Why does Radiohead song ‘Creep’ credit Albert Hammond Sr?

An alternative rock track is rarely so impactful that it manages to cross over into the mainstream, becoming adored by those who wouldn’t usually be interested in the angsty sounds of a guitar band. However, some songs have been so successful that they are no longer the band’s possession, metamorphosing into something completely different altogether. The ultimate example of this is Nirvana’s 1991 single ‘Smells Like Teen Spirit’, with Radiohead‘s breakout track, ‘Creep’, coming close in second place.

The discourse around ‘Smells Like Teen Spirit’ is both ample and relatively straightforward. In contrast, Radiohead’s relationship with their 1992 hit is more complicated, and it has become such a leviathan that even Vladimir Putin has had a crack at it. The band outright hated the song for a long period, with frontman Thom Yorke openly discussing his disdain for it. He said in 1993: “I wasn’t very happy with the lyrics; I thought they were pretty crap.”

When the song blew up in America, the band started to really despise it. People would show up incessantly shouting for it to be played, and after the Oxford quintet finally got around to it, the said audience member would up and leave. Understandably, after a while, this became disheartening, with Yorke once describing the situation: “It’s like it’s not our song anymore… It feels like we’re doing a cover.”

Elsewhere, the frontman would explain that the band felt stifled as they were being judged by just one piece, a situation which threatened to bury their hopes of longevity. Echoing Yorke’s thoughts, guitarist Ed O’Brien recalled that formative period, saying: “We seemed to be living out the same four and a half minutes of our lives over and over again. It was incredibly stultifying.”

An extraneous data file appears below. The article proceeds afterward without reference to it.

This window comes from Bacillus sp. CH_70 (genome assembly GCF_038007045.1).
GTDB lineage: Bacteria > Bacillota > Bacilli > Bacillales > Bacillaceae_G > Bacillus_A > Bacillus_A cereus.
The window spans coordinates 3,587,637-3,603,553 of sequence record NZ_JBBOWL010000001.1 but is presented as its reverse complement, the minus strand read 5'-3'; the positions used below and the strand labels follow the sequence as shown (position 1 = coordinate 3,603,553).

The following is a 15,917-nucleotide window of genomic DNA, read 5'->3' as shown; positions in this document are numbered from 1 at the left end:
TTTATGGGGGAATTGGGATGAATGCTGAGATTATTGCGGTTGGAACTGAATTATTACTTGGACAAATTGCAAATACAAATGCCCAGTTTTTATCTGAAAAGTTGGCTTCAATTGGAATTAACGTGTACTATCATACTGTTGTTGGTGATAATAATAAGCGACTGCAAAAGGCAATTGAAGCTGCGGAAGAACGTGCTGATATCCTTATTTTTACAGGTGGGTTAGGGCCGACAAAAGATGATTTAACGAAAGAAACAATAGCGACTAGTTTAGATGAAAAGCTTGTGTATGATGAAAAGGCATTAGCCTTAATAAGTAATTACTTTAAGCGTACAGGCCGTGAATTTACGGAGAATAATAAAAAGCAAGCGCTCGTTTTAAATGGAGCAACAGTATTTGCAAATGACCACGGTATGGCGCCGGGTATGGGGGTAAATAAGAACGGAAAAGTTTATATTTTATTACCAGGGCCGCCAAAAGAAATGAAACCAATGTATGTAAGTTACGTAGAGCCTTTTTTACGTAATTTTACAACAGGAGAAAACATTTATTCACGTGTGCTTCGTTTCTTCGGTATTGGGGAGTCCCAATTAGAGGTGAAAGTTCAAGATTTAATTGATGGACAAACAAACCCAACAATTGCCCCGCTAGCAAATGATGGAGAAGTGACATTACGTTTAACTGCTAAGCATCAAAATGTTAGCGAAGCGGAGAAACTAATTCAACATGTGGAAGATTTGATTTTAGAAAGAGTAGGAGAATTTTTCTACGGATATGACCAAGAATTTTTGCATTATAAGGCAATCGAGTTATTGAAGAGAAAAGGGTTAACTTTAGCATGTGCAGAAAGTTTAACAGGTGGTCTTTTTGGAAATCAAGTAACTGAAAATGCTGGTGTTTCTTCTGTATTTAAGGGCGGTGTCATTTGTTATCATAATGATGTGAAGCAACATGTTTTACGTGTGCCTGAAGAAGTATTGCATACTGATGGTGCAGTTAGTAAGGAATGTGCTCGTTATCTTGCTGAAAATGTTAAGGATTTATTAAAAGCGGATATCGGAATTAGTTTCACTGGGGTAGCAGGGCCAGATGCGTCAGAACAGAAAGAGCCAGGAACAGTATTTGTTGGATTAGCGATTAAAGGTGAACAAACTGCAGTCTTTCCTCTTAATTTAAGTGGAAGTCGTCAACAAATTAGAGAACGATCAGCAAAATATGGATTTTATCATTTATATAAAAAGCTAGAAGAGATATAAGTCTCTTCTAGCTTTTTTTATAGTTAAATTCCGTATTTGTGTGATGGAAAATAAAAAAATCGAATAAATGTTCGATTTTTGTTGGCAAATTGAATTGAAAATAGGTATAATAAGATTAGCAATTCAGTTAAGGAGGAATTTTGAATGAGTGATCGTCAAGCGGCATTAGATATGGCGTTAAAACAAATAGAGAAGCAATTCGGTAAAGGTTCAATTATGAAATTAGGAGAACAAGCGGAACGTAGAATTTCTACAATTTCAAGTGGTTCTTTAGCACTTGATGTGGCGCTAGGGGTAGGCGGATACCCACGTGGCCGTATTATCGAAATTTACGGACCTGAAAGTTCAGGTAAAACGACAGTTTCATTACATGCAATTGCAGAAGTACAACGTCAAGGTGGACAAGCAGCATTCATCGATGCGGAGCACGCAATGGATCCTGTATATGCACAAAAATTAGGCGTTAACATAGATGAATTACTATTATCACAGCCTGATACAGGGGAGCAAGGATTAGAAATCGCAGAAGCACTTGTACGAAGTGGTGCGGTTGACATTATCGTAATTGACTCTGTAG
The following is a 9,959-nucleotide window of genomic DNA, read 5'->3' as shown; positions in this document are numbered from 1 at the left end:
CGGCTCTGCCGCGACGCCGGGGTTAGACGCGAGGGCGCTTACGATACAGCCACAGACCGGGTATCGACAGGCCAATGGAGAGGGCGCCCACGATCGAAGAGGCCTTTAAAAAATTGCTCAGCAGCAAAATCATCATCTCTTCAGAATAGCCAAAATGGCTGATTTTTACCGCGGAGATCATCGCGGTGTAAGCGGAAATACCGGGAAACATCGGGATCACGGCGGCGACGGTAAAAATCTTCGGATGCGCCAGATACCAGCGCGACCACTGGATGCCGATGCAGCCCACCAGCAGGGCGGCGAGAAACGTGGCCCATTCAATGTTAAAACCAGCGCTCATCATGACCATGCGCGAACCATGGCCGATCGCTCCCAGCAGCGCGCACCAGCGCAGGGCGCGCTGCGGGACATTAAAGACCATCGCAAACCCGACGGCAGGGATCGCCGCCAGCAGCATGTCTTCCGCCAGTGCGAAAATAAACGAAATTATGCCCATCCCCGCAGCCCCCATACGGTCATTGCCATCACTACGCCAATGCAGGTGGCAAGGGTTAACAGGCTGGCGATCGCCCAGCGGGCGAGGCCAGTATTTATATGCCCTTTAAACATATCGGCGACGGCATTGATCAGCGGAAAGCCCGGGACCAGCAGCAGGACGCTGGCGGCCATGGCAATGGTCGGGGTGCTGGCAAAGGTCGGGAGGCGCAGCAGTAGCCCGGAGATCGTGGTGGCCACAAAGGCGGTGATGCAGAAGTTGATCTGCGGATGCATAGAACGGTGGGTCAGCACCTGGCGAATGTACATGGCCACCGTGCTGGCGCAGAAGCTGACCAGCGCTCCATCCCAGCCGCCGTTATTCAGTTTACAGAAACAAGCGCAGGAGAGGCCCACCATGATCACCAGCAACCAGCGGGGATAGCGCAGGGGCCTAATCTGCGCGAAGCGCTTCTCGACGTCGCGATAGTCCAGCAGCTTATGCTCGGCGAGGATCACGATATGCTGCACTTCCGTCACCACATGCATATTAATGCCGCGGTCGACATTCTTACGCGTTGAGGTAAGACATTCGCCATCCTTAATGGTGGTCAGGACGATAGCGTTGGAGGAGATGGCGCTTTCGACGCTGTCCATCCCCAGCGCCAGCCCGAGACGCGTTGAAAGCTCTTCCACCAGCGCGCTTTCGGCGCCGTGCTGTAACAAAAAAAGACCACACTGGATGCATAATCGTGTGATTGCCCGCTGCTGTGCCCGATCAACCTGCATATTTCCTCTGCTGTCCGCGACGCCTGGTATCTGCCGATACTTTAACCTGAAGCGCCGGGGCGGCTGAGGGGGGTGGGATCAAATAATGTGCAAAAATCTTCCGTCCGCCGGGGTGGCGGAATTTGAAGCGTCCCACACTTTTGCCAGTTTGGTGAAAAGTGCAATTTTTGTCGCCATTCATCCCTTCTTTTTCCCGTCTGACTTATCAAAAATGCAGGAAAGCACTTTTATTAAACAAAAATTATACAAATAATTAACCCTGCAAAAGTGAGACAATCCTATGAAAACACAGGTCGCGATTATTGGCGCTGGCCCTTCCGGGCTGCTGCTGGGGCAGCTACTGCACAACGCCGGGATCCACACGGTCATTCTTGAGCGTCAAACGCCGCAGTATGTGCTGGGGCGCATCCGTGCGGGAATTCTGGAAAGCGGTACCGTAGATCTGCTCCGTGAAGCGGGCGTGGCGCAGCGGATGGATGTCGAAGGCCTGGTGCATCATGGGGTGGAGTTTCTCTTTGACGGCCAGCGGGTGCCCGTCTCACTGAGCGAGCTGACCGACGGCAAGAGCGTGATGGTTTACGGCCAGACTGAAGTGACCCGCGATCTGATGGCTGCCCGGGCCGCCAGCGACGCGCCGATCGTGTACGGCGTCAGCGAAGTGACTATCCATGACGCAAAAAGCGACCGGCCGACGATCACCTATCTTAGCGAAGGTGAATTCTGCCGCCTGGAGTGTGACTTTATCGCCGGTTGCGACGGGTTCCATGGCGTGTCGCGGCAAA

Notably, the band hated ‘Creep’ so much that they didn’t include it in their headline set at Reading and Leeds in 2009. However, they would eventually return to it in 2016, but not really by their choice. When on tour in support of A Moon Shaped Pool, one night, a fan spent the whole show screaming for ‘Creep’. As it had been a while, they played it to “see what the reaction is, just to see how it feels”.

As a result, they then included it as part of their headline set at Glastonbury 2016, and it was met with a thunderous reaction. Then, in an interview the following year, O’Brien offered a revisionist take on their relationship with the track. “It’s nice to play for the right reasons. People like it and want to hear it,” he said. “We do err towards not playing it because you don’t want it to feel like show business.”

In the same discussion, Yorke counted: “It can be cool sometimes, but other times I want to stop halfway through and be like, ‘Nah, this isn’t happening.’”

Whilst Radiohead’s relationship with ‘Creep’ is a peculiar one, for a period, it was made even more complicated by the issue of copyright infringement being raised. Some claimed it wasn’t even an original, as the chord progression and melody are similar to Albert Hammond Sr. and Mike Hazelwood’s 1972 ballad ‘The Air That I Breathe’, which later became a hit for The Hollies in 1974.

Rondor Music, the song’s publisher, took legal action, with Hammond and Hazelwood receiving co-writing credits and a cut of the royalties. Later, though, Hammond explained that Radiohead was honest about their track’s relation to ‘The Air That I Breathe’. Hence, he and Hazelwood were happy with receiving only a small amount of royalties.

“I only own the writer’s end,” Hammond revealed. “The publisher of the song, Rondor Music, felt [‘Creep’] was a steal from ‘The Air That I Breathe’, and he sued Radiohead, and they agreed.”

He continued: “Because they were honest, they weren’t sued to the point of saying ‘we want the whole thing’. So we ended up just getting a little piece of it.”

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